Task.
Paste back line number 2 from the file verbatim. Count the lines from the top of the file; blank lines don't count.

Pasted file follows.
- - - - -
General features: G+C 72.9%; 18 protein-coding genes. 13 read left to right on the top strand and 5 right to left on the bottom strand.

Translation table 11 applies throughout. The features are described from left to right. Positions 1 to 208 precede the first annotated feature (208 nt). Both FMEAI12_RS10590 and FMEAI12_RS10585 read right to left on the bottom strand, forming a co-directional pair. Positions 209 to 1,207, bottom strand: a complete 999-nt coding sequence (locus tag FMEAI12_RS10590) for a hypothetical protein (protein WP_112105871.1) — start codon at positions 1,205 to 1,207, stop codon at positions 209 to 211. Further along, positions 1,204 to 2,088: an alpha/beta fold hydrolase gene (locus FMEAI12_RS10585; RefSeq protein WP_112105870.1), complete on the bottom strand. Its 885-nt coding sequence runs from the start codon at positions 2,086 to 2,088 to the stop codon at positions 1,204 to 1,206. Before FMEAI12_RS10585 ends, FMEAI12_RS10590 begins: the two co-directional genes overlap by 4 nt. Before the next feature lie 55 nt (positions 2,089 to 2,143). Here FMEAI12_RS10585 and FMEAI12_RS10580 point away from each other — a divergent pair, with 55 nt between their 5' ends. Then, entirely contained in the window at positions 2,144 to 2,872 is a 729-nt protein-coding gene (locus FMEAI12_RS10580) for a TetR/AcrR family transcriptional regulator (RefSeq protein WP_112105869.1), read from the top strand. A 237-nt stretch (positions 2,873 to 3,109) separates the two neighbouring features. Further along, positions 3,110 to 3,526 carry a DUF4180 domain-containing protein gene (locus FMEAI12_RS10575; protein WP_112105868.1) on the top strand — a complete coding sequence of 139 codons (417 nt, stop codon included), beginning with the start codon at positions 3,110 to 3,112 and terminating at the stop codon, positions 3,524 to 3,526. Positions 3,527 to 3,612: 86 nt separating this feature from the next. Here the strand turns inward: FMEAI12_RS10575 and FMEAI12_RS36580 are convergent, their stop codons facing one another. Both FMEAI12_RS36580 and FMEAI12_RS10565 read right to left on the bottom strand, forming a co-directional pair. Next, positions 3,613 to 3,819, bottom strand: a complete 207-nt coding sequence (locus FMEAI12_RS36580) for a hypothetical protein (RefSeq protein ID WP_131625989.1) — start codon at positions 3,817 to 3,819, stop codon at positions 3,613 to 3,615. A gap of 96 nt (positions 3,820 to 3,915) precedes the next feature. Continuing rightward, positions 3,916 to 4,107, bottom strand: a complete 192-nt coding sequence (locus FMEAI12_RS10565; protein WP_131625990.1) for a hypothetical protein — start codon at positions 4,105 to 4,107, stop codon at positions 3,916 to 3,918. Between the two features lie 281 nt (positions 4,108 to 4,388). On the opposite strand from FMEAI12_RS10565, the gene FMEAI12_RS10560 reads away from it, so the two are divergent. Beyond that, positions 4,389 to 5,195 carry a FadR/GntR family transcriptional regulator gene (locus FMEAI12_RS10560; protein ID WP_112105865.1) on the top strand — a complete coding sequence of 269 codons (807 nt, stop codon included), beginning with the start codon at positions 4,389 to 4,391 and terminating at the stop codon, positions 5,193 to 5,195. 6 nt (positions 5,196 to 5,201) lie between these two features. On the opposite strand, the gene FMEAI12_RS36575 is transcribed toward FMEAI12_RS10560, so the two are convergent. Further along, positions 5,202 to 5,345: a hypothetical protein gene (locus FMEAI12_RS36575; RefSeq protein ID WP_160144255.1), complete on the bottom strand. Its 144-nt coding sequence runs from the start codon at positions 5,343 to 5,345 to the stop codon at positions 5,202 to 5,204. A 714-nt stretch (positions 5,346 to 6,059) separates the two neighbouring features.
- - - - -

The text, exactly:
Translation table 11 applies throughout. The features are described from left to right. Positions 1 to 208 precede the first annotated feature (208 nt). Both FMEAI12_RS10590 and FMEAI12_RS10585 read right to left on the bottom strand, forming a co-directional pair. Positions 209 to 1,207, bottom strand: a complete 999-nt coding sequence (locus tag FMEAI12_RS10590) for a hypothetical protein (protein WP_112105871.1) — start codon at positions 1,205 to 1,207, stop codon at positions 209 to 211. Further along, positions 1,204 to 2,088: an alpha/beta fold hydrolase gene (locus FMEAI12_RS10585; RefSeq protein WP_112105870.1), complete on the bottom strand. Its 885-nt coding sequence runs from the start codon at positions 2,086 to 2,088 to the stop codon at positions 1,204 to 1,206. Before FMEAI12_RS10585 ends, FMEAI12_RS10590 begins: the two co-directional genes overlap by 4 nt. Before the next feature lie 55 nt (positions 2,089 to 2,143). Here FMEAI12_RS10585 and FMEAI12_RS10580 point away from each other — a divergent pair, with 55 nt between their 5' ends. Then, entirely contained in the window at positions 2,144 to 2,872 is a 729-nt protein-coding gene (locus FMEAI12_RS10580) for a TetR/AcrR family transcriptional regulator (RefSeq protein WP_112105869.1), read from the top strand. A 237-nt stretch (positions 2,873 to 3,109) separates the two neighbouring features. Further along, positions 3,110 to 3,526 carry a DUF4180 domain-containing protein gene (locus FMEAI12_RS10575; protein WP_112105868.1) on the top strand — a complete coding sequence of 139 codons (417 nt, stop codon included), beginning with the start codon at positions 3,110 to 3,112 and terminating at the stop codon, positions 3,524 to 3,526. Positions 3,527 to 3,612: 86 nt separating this feature from the next. Here the strand turns inward: FMEAI12_RS10575 and FMEAI12_RS36580 are convergent, their stop codons facing one another. Both FMEAI12_RS36580 and FMEAI12_RS10565 read right to left on the bottom strand, forming a co-directional pair. Next, positions 3,613 to 3,819, bottom strand: a complete 207-nt coding sequence (locus FMEAI12_RS36580) for a hypothetical protein (RefSeq protein ID WP_131625989.1) — start codon at positions 3,817 to 3,819, stop codon at positions 3,613 to 3,615. A gap of 96 nt (positions 3,820 to 3,915) precedes the next feature. Continuing rightward, positions 3,916 to 4,107, bottom strand: a complete 192-nt coding sequence (locus FMEAI12_RS10565; protein WP_131625990.1) for a hypothetical protein — start codon at positions 4,105 to 4,107, stop codon at positions 3,916 to 3,918. Between the two features lie 281 nt (positions 4,108 to 4,388). On the opposite strand from FMEAI12_RS10565, the gene FMEAI12_RS10560 reads away from it, so the two are divergent. Beyond that, positions 4,389 to 5,195 carry a FadR/GntR family transcriptional regulator gene (locus FMEAI12_RS10560; protein ID WP_112105865.1) on the top strand — a complete coding sequence of 269 codons (807 nt, stop codon included), beginning with the start codon at positions 4,389 to 4,391 and terminating at the stop codon, positions 5,193 to 5,195. 6 nt (positions 5,196 to 5,201) lie between these two features. On the opposite strand, the gene FMEAI12_RS36575 is transcribed toward FMEAI12_RS10560, so the two are convergent. Further along, positions 5,202 to 5,345: a hypothetical protein gene (locus FMEAI12_RS36575; RefSeq protein ID WP_160144255.1), complete on the bottom strand. Its 144-nt coding sequence runs from the start codon at positions 5,343 to 5,345 to the stop codon at positions 5,202 to 5,204. A 714-nt stretch (positions 5,346 to 6,059) separates the two neighbouring features.